Though rich in mineral and energy resources, Bolivia is one of South America's poorest countries. Wealthy urban elites have traditionally dominated political and economic life, while most Bolivians are low-income subsistence farmers, miners, small traders or artisans.
Inequality and poverty strongly affects indigenous people groups, who comprise almost 60% of the population. Indigenous communities are less likely to have access to education, health, and water for household or livelihood use.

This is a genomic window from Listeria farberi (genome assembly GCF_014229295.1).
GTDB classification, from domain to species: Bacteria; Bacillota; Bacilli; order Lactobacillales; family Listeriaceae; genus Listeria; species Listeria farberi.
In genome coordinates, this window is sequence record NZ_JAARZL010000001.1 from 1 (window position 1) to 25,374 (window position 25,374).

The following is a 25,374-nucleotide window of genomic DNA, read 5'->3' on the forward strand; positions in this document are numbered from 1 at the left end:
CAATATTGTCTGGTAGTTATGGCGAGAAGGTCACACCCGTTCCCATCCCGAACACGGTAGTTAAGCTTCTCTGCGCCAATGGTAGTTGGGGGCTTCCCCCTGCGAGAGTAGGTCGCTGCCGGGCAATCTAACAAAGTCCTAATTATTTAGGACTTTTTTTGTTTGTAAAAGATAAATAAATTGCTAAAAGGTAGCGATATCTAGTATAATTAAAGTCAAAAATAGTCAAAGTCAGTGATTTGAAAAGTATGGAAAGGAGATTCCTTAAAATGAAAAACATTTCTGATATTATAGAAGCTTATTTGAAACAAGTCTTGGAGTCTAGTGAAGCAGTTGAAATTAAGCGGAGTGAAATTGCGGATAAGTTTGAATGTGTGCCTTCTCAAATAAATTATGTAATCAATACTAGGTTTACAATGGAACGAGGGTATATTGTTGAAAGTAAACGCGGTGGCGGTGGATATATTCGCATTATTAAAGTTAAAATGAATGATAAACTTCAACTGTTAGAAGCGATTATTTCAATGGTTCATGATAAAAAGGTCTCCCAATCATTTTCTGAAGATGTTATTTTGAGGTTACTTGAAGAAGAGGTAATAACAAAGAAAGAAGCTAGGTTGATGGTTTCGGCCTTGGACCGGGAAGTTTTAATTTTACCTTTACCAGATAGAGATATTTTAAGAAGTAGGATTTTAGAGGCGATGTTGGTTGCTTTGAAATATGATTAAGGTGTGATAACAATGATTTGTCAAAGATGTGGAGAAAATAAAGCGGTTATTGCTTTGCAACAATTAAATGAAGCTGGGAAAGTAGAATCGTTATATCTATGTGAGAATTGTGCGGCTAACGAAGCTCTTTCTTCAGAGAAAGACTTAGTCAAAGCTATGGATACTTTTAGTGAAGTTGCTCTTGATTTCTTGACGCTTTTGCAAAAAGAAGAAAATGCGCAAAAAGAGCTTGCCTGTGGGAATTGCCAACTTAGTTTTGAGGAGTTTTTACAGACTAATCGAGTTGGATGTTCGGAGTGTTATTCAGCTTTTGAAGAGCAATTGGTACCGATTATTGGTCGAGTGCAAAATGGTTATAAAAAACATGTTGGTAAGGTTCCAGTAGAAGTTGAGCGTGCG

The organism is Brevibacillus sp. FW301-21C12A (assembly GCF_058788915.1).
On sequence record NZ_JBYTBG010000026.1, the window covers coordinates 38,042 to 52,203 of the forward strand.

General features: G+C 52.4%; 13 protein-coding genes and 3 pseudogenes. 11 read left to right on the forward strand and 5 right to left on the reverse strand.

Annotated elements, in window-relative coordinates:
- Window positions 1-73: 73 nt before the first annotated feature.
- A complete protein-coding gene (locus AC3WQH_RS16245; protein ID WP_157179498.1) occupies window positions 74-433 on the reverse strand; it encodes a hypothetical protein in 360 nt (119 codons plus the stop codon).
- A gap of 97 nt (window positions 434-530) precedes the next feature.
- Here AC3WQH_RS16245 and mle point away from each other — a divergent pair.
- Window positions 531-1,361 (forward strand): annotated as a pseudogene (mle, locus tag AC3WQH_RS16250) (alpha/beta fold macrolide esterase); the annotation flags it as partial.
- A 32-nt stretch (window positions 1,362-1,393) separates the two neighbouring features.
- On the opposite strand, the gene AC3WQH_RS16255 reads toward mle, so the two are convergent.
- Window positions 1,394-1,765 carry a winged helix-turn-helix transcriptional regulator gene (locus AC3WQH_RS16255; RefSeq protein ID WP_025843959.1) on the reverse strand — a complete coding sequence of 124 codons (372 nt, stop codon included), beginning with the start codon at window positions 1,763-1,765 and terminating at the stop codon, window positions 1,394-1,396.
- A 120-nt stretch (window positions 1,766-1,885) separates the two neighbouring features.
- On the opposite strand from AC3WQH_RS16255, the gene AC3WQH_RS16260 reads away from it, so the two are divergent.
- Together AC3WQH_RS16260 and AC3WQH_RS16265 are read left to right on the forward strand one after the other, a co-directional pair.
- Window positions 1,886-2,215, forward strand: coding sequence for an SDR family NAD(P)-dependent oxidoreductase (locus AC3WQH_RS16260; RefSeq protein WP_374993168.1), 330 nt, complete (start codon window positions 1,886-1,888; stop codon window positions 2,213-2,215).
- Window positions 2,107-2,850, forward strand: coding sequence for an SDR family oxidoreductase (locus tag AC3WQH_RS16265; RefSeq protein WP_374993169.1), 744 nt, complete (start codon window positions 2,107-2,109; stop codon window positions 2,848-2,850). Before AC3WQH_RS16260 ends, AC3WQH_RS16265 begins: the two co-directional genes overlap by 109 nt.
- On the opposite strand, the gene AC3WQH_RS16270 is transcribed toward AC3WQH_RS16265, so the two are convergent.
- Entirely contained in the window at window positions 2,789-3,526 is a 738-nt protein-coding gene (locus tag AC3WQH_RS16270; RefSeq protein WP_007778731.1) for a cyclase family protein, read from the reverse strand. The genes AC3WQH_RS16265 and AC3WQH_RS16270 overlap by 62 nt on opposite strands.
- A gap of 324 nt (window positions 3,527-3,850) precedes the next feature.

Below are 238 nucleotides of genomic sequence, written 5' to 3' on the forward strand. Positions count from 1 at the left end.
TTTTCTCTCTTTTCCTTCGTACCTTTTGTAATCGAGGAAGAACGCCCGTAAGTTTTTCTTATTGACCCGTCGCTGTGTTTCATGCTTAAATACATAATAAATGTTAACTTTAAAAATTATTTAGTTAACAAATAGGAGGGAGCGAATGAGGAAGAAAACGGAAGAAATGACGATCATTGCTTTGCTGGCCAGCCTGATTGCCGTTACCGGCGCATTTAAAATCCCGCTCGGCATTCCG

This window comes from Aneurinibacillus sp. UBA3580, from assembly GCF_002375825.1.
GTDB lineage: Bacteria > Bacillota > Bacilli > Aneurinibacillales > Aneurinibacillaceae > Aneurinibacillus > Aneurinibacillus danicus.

Indigenous women and children are particularly vulnerable, with women at risk of maternal or infant mortality. Around 50 per cent of women from many different circumstances have admitted to being subject to physical abuse or intimidation. According to Unicef and the International Labour Organisation more than half of Bolivia’s children are employed or forced into work, often in dangerous conditions. These children are also at risk of trafficking for sexual exploitation, domestic work and mining.